Dr. Melissa Tedone is the Book & Library Conservator at Winterthur Museum, Garden, and Library, and Affiliated Assistant Professor in the Winterthur/University of Delaware Program in Art Conservation. She is a Professional Associate of the American Institute for Conservation of Historic and Artistic Works (AIC). She served on AIC's Sustainability Committee from 2011 - 2017, and chaired the committee from 2015-2017.
Dr. Tedone earned her doctorate in Slavic literary history at Yale University, where her passion for archival research evolved into a passion for preserving the cultural record. After several years working as a technician for the Beinecke Rare Book and Manuscript Library, the Lewis Walpole Library, and the Connecticut-based sculpture conservation firm ConservArt LLC, she attended the Preservation and Conservation Studies program at the School of Information, University of Texas at Austin. She completed her third-year internship at the University of Illinois at Urbana-Champaign and graduated with an MSIS and Certificate of Advanced Study in Conservation of Library and Archival Materials in 2009.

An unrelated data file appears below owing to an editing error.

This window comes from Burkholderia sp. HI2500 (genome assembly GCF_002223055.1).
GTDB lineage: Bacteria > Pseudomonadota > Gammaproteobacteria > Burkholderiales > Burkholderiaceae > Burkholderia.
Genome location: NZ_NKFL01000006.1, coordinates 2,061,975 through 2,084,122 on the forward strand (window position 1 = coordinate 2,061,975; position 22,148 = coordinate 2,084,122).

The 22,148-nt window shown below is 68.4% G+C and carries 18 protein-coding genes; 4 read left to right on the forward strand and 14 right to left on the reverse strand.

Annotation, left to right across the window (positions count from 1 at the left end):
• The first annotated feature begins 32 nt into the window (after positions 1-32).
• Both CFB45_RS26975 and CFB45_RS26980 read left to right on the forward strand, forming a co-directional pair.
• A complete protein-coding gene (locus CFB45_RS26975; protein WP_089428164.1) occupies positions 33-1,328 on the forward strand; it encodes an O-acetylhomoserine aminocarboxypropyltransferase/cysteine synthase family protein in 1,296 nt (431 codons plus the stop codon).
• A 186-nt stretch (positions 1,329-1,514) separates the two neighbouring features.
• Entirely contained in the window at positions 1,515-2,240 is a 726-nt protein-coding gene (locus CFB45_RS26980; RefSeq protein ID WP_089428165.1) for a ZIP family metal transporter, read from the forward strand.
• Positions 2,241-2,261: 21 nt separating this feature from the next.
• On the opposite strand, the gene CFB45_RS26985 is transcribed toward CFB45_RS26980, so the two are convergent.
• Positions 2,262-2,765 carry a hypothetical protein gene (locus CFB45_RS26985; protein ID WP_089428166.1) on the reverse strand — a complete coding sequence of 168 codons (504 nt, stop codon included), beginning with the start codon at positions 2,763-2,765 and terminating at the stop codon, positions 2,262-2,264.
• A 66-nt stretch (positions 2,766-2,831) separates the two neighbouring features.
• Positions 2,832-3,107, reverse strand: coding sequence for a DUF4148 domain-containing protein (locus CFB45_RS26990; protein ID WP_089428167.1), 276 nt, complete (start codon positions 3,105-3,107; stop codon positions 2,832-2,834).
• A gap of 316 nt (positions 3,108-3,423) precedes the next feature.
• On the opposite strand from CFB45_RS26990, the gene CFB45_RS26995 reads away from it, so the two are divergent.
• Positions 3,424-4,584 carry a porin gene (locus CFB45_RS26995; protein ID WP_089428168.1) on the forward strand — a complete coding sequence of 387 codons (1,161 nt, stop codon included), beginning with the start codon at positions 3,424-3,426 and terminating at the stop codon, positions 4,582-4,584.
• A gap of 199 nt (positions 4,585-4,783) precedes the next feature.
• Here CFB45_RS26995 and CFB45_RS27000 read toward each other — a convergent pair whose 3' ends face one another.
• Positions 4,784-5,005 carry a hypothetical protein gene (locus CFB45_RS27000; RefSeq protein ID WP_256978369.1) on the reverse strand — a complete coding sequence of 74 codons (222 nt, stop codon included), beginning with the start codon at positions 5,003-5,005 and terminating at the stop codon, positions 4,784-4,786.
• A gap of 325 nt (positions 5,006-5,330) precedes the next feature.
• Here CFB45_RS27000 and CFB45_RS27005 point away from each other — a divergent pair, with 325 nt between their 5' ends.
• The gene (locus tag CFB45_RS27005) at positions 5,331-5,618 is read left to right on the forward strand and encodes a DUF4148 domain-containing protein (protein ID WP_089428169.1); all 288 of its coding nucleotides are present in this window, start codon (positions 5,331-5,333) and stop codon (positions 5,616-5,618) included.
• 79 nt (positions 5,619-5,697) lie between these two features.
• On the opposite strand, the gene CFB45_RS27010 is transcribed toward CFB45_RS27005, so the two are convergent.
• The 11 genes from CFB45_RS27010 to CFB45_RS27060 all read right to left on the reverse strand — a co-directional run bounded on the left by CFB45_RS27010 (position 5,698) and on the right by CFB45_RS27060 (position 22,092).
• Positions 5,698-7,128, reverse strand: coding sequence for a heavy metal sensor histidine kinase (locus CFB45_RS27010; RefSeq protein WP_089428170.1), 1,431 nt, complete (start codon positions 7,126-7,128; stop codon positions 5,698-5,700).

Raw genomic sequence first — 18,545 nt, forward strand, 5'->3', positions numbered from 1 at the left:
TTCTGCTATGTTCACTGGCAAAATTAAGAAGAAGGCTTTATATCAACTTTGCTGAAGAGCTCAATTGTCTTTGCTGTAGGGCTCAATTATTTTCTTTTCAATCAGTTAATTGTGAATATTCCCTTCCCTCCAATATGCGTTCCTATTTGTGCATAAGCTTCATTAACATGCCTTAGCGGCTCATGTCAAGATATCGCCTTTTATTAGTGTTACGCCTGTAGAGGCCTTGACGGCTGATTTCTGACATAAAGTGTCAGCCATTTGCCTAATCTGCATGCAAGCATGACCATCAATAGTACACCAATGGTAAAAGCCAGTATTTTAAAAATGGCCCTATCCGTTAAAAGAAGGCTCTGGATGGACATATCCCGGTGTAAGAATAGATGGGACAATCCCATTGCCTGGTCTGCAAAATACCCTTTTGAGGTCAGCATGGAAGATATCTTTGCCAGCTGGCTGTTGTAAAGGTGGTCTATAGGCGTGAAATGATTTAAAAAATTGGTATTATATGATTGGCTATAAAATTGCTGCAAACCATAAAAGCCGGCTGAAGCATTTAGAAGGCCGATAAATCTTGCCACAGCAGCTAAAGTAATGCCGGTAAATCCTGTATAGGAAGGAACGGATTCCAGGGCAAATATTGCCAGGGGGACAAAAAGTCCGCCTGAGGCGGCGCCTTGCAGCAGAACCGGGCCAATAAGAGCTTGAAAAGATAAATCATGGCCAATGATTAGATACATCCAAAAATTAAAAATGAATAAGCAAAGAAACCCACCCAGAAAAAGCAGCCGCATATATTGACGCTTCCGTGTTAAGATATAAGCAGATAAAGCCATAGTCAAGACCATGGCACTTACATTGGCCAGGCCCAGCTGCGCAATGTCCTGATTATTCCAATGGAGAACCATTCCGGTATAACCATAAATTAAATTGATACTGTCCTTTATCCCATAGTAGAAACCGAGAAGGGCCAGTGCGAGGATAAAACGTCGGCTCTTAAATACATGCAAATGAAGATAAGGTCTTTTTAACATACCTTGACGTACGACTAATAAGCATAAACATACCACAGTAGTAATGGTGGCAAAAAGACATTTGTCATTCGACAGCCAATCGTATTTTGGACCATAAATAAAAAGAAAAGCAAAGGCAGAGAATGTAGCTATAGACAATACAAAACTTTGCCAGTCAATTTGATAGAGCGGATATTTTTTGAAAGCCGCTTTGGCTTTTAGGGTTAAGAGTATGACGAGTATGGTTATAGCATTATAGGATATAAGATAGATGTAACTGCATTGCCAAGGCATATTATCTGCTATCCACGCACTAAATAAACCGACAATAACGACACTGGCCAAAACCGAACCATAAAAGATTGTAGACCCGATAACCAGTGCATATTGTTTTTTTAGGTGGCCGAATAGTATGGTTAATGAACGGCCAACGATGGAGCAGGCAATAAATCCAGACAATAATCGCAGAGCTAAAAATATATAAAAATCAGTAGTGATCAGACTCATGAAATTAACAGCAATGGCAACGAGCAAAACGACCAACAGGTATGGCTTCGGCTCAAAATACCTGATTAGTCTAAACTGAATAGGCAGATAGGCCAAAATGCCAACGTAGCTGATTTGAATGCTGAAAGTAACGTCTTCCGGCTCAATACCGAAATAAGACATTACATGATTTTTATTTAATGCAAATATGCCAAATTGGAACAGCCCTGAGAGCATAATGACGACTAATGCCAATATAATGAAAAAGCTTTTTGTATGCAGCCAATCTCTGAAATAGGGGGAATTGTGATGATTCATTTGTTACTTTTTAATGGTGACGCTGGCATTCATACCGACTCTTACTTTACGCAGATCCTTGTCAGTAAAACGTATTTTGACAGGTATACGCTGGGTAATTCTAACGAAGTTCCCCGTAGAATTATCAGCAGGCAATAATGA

From 2009-2015, Dr. Tedone served as the Library & Archives Conservator at Iowa State University Library, where she managed a hybrid lab caring for 2.5 million circulating volumes as well as Special Collections and Archives materials. She also created and administrated the ISU Library Preservation Department's blog and social media presence, and she continues to use social media as a tool for preservation outreach. She now blogs under the B(ook)log link, above,
At Winterthur, Dr. Tedone is responsible for books in the Museum collection and all of the Library’s collections, including printed books and periodicals, archival materials, photographic materials, and electronic media. As UD Affiliated Faculty, she teaches the first year Library Materials Block, and supervises majors in their second and third years.
Her current research interests include structural and material culture approaches to the history of the book; early book and document care practices in the American home; identification and conservation of 19th and 20th century writing inks; the relationship between digitization and the conservation of physical textual artifacts in philosophy and practice; and diversity, equity, and inclusion in conservation education.